El Grupo contributes to overdue study
Bitzee Mama’s is one of my favorite restaurants in the Valley. I love the breakfast burritos with chorizo, the fresh flour tortillas and the limitless salsa. But most of all, I like walking through the arched door of Bitzee Mama’s because it is where I find a group of old friends who are helping us understand the most serious health threat facing our country today.
I’m a researcher and a neuropsychologist at Barrow Neurological Institute at St. Joseph’s Hospital and I’ve always been fascinated with memory. Why is it that we remember some things so clearly and so easily forget others? Why is it that middle-aged women struggle with memory loss just when many are trying to break the corporate glass ceiling? And, why is it that some ethnic groups are harder hit by dementia than others?
That last question is what led me to Bitzee Mama’s. It was at the Glendale restaurant that I was first introduced to El Grupo, a smart, fun and aging group of Hispanic classmates who all graduated from Phoenix Union High School in the 1950s and ‘60s. They meet monthly for breakfast to reminisce and socialize, and they now participate in scientific research.
As part of the Arizona Alzheimer’s Consortium, my research lab at Barrow is home of a long-term study on Alzheimer’s disease in Hispanics. This is a study that is overdue, and through my work with El Grupo, I am beginning to understand just why it has taken so long.
Alzheimer’s disease is the single largest, looming, public health threat facing the nation, but we know that the threat is even more substantial in the Hispanic community. Hispanics are more likely to have Alzheimer’s, less likely to know it and, as a result, less likely to receive available treatments. Currently 200,000 Latinos in America live with Alzheimer’s, and that number could increase to 1.3 million by 2050, a growth rate of 600 percent, according to the Alzheimer’s Association.
Before I met the members of El Grupo, we were having a difficult time getting Hispanics to participate in an Alzheimer’s research study. But the group of school friends, most of whom have no current signs of Alzheimer’s, decided to be medical pioneers and join us in a groundbreaking study. About 20 members now regularly undergo memory studies involving family history. They take cognitive tests. They undergo blood tests. And we map their brains with MRI studies.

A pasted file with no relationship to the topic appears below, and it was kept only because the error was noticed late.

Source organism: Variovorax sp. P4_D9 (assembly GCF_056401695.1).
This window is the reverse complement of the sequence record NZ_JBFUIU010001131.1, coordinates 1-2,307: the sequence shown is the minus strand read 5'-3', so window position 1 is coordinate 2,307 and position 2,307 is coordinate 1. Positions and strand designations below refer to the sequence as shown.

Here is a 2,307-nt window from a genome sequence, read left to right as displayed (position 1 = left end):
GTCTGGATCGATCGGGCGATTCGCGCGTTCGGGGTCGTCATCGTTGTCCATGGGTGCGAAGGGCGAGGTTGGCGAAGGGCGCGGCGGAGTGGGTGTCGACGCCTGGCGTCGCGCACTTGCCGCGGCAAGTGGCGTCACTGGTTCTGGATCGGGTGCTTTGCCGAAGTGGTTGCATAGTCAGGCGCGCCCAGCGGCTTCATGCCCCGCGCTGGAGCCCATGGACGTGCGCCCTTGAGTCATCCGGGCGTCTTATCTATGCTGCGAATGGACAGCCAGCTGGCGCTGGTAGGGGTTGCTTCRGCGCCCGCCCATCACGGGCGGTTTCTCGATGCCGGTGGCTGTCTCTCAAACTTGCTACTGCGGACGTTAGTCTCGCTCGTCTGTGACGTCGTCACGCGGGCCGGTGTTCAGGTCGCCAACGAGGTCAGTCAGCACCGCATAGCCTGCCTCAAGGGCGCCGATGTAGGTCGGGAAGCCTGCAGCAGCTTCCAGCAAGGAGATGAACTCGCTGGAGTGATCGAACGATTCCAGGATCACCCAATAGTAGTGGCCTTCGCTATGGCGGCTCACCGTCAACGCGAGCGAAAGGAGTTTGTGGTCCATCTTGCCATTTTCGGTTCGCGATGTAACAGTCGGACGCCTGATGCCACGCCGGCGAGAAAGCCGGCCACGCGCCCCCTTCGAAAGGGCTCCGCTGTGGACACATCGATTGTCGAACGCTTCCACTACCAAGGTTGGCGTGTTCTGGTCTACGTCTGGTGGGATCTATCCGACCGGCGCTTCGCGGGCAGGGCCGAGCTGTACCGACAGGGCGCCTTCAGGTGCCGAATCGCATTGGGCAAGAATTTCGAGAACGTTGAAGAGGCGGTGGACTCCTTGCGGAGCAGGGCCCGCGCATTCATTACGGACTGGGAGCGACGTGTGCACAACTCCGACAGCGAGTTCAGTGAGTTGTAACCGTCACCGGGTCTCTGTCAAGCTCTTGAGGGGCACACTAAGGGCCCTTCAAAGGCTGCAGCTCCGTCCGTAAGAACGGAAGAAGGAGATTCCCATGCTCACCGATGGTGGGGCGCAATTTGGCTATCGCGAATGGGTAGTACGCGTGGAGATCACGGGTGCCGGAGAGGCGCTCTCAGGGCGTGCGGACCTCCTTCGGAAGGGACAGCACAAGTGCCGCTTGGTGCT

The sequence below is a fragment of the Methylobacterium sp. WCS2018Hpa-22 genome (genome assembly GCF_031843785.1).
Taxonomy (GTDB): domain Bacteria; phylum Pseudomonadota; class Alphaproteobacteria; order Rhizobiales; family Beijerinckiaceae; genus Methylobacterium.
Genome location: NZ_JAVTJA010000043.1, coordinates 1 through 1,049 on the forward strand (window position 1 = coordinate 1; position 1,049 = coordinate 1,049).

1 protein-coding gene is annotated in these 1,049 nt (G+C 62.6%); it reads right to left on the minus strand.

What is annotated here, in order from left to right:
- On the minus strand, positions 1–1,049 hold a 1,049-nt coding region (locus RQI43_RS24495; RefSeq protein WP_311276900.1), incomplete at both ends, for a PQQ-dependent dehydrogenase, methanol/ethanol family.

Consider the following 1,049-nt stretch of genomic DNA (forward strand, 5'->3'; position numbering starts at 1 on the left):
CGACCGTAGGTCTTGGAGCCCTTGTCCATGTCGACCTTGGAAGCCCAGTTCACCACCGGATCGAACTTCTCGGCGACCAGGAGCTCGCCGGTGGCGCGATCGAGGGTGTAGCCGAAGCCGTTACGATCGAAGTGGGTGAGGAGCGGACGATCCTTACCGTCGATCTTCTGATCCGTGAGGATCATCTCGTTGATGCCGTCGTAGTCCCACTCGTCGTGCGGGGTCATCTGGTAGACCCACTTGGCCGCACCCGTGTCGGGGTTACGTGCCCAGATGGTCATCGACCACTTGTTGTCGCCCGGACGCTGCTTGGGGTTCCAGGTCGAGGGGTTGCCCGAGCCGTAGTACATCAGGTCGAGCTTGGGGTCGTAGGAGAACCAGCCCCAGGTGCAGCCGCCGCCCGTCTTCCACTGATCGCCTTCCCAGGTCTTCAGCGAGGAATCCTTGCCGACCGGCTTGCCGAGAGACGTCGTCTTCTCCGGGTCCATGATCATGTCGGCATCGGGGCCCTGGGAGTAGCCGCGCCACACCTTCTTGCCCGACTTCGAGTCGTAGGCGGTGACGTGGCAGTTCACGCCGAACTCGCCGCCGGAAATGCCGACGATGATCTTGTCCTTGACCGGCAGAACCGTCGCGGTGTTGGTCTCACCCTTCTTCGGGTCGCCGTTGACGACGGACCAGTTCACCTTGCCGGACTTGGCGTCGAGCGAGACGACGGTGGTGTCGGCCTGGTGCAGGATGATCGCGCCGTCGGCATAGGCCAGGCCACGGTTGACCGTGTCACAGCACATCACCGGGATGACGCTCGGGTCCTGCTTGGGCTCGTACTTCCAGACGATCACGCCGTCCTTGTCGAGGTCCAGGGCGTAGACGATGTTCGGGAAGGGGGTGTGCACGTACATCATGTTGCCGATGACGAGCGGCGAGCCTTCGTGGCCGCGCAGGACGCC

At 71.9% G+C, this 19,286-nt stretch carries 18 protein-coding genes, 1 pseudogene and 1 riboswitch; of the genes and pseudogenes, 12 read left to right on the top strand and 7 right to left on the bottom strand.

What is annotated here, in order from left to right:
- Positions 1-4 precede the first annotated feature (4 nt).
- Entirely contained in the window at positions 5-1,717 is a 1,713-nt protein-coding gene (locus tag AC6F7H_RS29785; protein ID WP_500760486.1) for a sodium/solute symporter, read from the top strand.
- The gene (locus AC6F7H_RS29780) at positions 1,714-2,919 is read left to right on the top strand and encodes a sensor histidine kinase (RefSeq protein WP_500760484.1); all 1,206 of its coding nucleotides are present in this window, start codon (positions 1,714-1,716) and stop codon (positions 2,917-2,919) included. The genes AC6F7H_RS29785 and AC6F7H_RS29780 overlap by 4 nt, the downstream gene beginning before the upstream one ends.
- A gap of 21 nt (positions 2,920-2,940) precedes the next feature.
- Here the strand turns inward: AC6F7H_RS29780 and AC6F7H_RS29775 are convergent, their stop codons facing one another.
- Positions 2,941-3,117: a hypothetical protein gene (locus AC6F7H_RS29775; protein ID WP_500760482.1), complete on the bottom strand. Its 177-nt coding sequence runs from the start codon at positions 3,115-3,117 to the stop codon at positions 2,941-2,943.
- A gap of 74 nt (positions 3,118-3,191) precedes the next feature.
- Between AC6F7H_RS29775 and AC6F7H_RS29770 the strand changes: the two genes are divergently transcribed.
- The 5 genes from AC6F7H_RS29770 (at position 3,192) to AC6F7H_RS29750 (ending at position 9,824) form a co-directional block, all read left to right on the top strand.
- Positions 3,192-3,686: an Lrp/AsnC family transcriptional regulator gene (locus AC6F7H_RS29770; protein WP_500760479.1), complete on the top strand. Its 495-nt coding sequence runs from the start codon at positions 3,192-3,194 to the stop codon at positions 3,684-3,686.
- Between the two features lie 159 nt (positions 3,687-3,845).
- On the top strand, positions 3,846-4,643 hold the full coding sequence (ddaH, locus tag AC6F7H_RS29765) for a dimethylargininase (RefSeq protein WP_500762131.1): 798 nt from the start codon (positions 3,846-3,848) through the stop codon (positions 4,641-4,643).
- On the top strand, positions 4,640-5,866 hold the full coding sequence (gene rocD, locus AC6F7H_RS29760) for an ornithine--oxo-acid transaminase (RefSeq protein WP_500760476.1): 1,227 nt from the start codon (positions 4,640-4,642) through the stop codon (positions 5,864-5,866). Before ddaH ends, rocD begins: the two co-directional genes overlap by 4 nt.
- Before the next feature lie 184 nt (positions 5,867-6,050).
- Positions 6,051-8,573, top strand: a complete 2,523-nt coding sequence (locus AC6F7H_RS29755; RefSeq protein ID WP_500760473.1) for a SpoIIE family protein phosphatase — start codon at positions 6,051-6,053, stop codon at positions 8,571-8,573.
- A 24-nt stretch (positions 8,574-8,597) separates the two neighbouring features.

I meet with El Grupo regularly at Bitzee Mama’s to talk about the latest news in Alzheimer’s research, answer questions and encourage them to help us find more participants. I’ve often asked them to explain why it is that we don’t find more Hispanics who want to join in medical research. They provide a number of reasons: religious beliefs, fear of bad news, worry about social stigma and dislike of doctors in general. All these reasons are understandable, but they have contributed to the delay of critical research findings as the threat of the devastating disease continues to grow.
In clinical trials nationally, only 3 percent of participants are Hispanic, while about 88 percent are Caucasian. Without their participation in these research studies, physicians or medical experts, like myself, are at a disadvantage in helping to diagnose and treat this illness in the Hispanic population.
The research into Alzheimer’s and the Hispanic community under way at Barrow is important and is a tribute to this community and to the members of El Grupo. These volunteers have taken a bold move, and their courage and dedication will affect medical research across the world.
If you would like to learn more about how to participate in our study, please call 602-406-4490.
Dr. Leslie Baxter directs the Neuropsychology Neuroimaging Laboratory in the Section of Clinical Neuropsychology at Barrow Neurological Institute at St. Joseph’s Hospital and Medical Center in Phoenix. Dr. Baxter is the Principal Investigator for the Barrow site of the multi-institutional Arizona Alzheimer’s Research Consortium.